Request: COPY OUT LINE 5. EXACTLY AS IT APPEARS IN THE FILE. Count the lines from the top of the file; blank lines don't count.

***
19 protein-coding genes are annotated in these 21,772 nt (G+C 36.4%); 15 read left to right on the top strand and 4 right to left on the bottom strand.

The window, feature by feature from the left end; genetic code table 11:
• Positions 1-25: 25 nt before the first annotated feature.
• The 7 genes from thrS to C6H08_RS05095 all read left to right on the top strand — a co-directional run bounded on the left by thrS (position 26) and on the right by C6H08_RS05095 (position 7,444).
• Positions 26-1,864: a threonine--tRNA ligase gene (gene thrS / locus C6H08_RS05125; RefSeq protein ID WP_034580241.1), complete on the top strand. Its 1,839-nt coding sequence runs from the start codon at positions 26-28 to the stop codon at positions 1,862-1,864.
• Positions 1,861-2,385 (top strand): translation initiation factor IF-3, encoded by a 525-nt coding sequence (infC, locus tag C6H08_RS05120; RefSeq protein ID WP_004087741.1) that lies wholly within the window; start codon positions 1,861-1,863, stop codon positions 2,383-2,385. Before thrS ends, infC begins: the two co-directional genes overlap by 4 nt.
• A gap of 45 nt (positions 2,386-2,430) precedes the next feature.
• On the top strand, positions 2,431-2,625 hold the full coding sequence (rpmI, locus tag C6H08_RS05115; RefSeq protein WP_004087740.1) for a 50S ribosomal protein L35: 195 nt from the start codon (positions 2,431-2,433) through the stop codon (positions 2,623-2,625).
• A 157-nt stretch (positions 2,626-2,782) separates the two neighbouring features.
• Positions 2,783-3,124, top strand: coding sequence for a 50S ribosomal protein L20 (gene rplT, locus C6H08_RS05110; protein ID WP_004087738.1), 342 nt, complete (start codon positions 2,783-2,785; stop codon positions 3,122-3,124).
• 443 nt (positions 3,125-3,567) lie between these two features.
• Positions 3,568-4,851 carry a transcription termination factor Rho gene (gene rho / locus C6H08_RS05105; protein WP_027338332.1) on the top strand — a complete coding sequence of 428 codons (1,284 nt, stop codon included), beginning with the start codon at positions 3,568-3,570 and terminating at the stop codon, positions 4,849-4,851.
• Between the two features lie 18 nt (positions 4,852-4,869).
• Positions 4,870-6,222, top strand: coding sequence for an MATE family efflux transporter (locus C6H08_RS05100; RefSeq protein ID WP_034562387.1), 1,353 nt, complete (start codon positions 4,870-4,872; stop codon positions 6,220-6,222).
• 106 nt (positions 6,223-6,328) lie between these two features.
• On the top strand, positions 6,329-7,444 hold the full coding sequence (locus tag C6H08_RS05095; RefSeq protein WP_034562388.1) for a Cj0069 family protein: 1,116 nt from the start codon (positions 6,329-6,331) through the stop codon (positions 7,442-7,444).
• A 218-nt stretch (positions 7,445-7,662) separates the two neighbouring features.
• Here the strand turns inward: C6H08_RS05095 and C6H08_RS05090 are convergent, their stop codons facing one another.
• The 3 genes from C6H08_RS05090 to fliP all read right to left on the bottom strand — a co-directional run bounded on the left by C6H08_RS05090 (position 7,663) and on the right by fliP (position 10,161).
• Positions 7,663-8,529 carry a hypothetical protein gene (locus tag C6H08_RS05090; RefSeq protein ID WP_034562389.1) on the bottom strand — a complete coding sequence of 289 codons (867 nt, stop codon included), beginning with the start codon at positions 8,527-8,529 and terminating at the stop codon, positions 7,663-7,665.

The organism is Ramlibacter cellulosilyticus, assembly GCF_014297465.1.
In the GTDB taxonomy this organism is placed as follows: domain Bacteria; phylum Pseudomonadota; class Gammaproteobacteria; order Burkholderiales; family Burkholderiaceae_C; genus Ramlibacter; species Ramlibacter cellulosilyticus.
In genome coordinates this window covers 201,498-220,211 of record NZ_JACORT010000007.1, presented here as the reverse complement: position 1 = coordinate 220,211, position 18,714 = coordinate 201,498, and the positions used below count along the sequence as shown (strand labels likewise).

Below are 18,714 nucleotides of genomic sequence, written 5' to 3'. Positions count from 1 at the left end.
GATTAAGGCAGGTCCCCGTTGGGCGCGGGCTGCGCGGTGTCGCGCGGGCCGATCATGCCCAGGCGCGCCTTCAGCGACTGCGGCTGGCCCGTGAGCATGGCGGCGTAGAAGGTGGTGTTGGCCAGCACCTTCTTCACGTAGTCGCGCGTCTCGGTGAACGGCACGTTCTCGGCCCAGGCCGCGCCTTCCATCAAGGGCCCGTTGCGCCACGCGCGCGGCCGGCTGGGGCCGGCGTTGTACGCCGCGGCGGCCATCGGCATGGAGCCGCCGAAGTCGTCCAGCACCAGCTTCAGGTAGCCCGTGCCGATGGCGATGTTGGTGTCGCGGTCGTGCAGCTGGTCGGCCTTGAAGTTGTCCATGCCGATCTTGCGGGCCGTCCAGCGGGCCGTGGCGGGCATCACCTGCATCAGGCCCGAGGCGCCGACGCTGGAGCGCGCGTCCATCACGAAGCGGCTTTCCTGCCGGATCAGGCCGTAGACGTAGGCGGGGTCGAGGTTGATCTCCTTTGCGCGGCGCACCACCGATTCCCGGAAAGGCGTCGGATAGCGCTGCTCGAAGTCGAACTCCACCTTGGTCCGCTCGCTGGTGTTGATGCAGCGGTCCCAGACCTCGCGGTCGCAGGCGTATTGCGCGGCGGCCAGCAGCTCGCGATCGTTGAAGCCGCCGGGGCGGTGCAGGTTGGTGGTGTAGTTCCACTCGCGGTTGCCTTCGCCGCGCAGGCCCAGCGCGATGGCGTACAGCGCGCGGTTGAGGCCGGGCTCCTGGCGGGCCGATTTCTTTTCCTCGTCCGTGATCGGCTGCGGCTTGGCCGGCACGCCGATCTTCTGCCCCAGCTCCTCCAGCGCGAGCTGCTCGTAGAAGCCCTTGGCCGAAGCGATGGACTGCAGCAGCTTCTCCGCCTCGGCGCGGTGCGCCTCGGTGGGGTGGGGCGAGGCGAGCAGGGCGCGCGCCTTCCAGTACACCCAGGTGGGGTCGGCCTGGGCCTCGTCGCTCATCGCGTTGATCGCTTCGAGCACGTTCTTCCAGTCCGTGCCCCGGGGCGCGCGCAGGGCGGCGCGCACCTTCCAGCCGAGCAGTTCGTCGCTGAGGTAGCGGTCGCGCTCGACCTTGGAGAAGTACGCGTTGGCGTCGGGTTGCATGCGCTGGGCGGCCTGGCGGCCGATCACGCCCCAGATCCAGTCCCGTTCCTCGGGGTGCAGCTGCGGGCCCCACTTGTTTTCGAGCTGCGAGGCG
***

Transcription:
• Positions 26-1,864: a threonine--tRNA ligase gene (gene thrS / locus C6H08_RS05125; RefSeq protein ID WP_034580241.1), complete on the top strand. Its 1,839-nt coding sequence runs from the start codon at positions 26-28 to the stop codon at positions 1,862-1,864.